The theme of the panel was the need for lawmakers who represent a wider array of experiences.

Porter pointed to the news coverage of the record number of women in this Congress, but noted that women still only make up 20 percent of the House.

“What’s it like to serve with so many women? I’ll get back to you when I do,” she said.

Both women criticized the string of anti-abortion bills to pass in state legislatures in recent weeks and said it reflected the need for more women in public office, but Davids also applauded the recent Kansas Supreme Court ruling that found the state constitution guarantees a right to abortion.

“I think there are a lot of people who would not have thought that Kansas would be the place that would be doing that. They also didn’t think that Kansas would elect me,” Davids said.

Davids noted the amount of times she’s stopped in the halls by security guards who don’t realize that she is a member of Congress.

“These guys all have pictures of us and there aren’t many members who look like me,” said Davids, one of only two Native American women in Congress along with Haaland.

Davids discussed her role as a conduit between the Native American community and Congress during the government shutdown when talking to reporters following her appearance on stage.

“A tribal leader reached out and told my office about a tribal member that they have that passed away because literally they didn’t have the ability to pick this person up and take them to the hospital because they couldn’t plow the roads because the government shutdown stopped the funding that they had coming to their tribal government,” Davids said.

Toward the end of Davids’ time on stage, Daniella Gibbs Léger, CAP’s vice president, asked the Kansas lawmaker if she ever doubts herself as a woman of color in a field still dominated by white men.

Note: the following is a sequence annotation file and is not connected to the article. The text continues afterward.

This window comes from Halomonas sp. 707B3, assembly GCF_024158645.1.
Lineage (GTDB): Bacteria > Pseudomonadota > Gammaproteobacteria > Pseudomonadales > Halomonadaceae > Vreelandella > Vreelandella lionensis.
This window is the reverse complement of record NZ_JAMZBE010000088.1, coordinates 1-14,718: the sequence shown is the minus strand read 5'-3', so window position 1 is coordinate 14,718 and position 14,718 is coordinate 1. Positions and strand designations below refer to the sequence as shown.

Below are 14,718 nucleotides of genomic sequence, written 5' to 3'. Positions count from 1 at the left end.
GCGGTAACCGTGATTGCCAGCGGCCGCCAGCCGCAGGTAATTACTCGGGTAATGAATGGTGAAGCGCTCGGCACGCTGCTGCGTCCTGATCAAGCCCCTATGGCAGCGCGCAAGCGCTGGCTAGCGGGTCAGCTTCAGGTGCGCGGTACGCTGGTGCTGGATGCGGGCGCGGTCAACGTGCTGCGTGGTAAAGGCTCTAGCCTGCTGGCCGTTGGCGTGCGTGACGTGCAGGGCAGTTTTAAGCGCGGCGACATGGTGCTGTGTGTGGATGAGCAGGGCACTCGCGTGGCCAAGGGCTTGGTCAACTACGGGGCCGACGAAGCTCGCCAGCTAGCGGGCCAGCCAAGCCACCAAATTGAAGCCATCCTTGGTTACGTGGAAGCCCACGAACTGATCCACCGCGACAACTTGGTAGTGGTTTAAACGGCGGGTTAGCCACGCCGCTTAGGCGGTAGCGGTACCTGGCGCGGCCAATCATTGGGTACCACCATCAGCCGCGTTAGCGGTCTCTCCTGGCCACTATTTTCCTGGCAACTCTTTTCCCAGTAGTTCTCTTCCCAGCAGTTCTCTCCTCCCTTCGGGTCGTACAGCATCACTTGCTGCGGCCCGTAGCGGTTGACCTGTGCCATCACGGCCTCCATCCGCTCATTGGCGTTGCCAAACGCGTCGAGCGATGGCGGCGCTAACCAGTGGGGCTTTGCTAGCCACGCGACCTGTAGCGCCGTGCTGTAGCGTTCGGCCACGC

Davids recalled how as a student at Cornell Law School she privately fretted about the role her race may have played in her acceptance into the school and how as a new hire at the prestigious Kansas City law firm Dentons in 2010 she initially hesitated to speak up in meetings.

But after noticing how a male coworker strode into meetings with confidence, she committed herself to doing the same and speaking up in every meeting.

Davids said she continued this practice years later as a White House fellow at the Department of Transportation, explaining how she would sit down at a conference table with the agency secretary even though she wasn’t sure whether she was supposed to do that.

“I remember the number of times that I asked a question that nobody else in the room was even thinking about demonstrated to me that a Native American, a woman, an LGBTQ person, a person with an associate’s degree from a community college… It’s not that I think I’m worthy of being in the room, it’s that I absolutely have to be in the room,” Davids said.

“I have to be asking the questions because my experience and what I’m bringing to the table is valid and real.”

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Bryan Lowry covers Kansas and Missouri politics as Washington correspondent for The Kansas City Star. He previously served as Kansas statehouse correspondent for The Wichita Eagle and as The Star’s lead political reporter. Lowry contributed to The Star’s investigation into government secrecy that was a finalist for The Pulitzer Prize.